Wednesday, May 30, 2012

Student Protests and the Academic Job Market

I guess I am surprised it took this long for people to start to speculate about the impact of the student protests on the ability of Quebec's universities to recruit faculty
Alex Usher, president of the Toronto-based consultancy Higher Education Strategy Associates, thinks it’s a distinct possibility.
“If I were a Quebec university president right now, I’d be terrified about what’s going on,” he said on Tuesday. “If you’re trying to lure a professor to Quebec, it’s going to be a problem. If you have a choice between an offer in Quebec or elsewhere, you’d go elsewhere.” And he thinks the damage could last five or six years. “Who’s going to want to go to Montreal?” he asked. “For McGill, Concordia and U de M (Université de Montréal), it’s a disaster. The damage is done.”
I wouldn't worry so much if I were he for a couple of reasons:
  • on the positive side, the academic job market is still pretty weak.  Indeed, the numbers are quite clear that there are simply fewer tenure track positions than in the past.  So, people are still post-doc-ing and looking for tenure track jobs or took jobs that they want to escape (as I did after the weak job markets and my weak record in the early 1990's).  So, there will still be plenty of applications for tenure-track positions at McGill, Concordia and UdeM.  
  • on the negative side, it has always been challenging to attract professors to Quebec schools.  The taxes are very high and yet wages are lower than in the rest of Canada. Language politics complicates not just the education of a potential's prof's kids (discussed at the Spew ad nauseam) but also employment for the "trailing" spouse.  These are very significant barriers, they are not new and they are not temporary.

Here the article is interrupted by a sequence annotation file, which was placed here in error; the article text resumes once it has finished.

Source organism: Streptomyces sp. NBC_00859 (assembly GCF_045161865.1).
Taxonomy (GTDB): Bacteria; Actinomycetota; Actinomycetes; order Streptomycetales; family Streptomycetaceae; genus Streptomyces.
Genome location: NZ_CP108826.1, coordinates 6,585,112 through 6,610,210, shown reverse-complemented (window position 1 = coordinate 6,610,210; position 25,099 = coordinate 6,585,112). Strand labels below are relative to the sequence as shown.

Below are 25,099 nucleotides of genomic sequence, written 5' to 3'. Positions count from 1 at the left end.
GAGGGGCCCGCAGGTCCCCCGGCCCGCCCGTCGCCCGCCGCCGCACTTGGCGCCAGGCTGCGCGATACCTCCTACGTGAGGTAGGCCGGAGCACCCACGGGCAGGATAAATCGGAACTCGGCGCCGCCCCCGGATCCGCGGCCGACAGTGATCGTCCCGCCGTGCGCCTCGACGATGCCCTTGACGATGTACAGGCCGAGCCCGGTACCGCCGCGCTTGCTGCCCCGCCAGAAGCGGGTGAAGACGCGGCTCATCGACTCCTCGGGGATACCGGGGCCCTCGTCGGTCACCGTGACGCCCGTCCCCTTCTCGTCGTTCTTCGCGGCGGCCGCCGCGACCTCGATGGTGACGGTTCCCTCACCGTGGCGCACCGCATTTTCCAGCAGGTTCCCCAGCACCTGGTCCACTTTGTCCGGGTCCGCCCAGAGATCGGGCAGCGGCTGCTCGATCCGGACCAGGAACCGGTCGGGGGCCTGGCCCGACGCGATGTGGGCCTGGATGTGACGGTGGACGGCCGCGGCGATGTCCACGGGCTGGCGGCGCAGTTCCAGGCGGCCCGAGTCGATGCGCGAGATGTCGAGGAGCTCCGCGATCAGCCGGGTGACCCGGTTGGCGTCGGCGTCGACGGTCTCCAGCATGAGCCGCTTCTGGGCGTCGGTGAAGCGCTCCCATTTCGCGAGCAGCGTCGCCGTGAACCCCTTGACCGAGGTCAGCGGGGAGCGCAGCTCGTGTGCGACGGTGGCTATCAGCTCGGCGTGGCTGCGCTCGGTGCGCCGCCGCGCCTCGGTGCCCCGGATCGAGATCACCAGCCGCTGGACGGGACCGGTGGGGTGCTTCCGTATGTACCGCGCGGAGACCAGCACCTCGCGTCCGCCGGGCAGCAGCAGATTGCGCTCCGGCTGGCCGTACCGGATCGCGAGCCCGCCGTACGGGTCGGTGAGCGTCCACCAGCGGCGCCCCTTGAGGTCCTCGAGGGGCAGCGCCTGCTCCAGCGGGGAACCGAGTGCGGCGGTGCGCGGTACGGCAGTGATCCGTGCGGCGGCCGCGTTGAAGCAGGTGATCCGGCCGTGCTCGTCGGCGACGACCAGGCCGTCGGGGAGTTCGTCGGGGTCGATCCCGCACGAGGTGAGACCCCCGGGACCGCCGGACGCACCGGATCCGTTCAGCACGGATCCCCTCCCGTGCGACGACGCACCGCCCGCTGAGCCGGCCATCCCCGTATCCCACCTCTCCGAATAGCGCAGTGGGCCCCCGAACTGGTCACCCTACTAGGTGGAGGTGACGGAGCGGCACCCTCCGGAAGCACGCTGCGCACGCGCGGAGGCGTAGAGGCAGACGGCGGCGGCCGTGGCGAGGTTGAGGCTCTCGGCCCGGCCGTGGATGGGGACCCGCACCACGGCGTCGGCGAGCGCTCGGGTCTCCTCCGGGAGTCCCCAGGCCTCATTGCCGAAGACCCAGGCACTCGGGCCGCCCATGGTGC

Will potential professors be turned off of Quebec employment opportunities by this spring's events? A few here and there, but those are probably folks who would have already been deterred from applying due to the obstacles mentioned above or would have turned down a job offer after they learned about the complexities involved with moving to Quebec.  We moved to Quebec with our eyes mostly shut: we were so eager to get out of Lubbock that we were willing to take a paycut, that we didn't notice that Quebec was about to close the loophole for the rules governing the education of immigrants, and because the opportunity presented by McGill was so good.

We are not leaving in a month because of the student protests.  No, we made this decision last fall partly due to the long-term and structural challenges of Quebec--less resources for universities (including lower pay), infrastructure that is falling apart, high taxes, language politics and its implications (including very little accountability for good governance).  To be clear, the move is more about pull than push--Ottawa and Carleton are attractive for a variety of reasons including both professional and personal opportunities.  The spring political mess makes it easier to justify the move, but the reality is that I and academics like me respond not to temporary events (few, if any, moved north with Bush's election despite the claims otherwise) but to the long-term realities.  McGill continues to present excellent opportunities, but it will also be frustrated in many job searches where non-McG factors kick in to prevent people from taking the job.  And those non-McG factors are often tied up with the long-term dysfunctions of Quebec, which are partly manifested in these protests.

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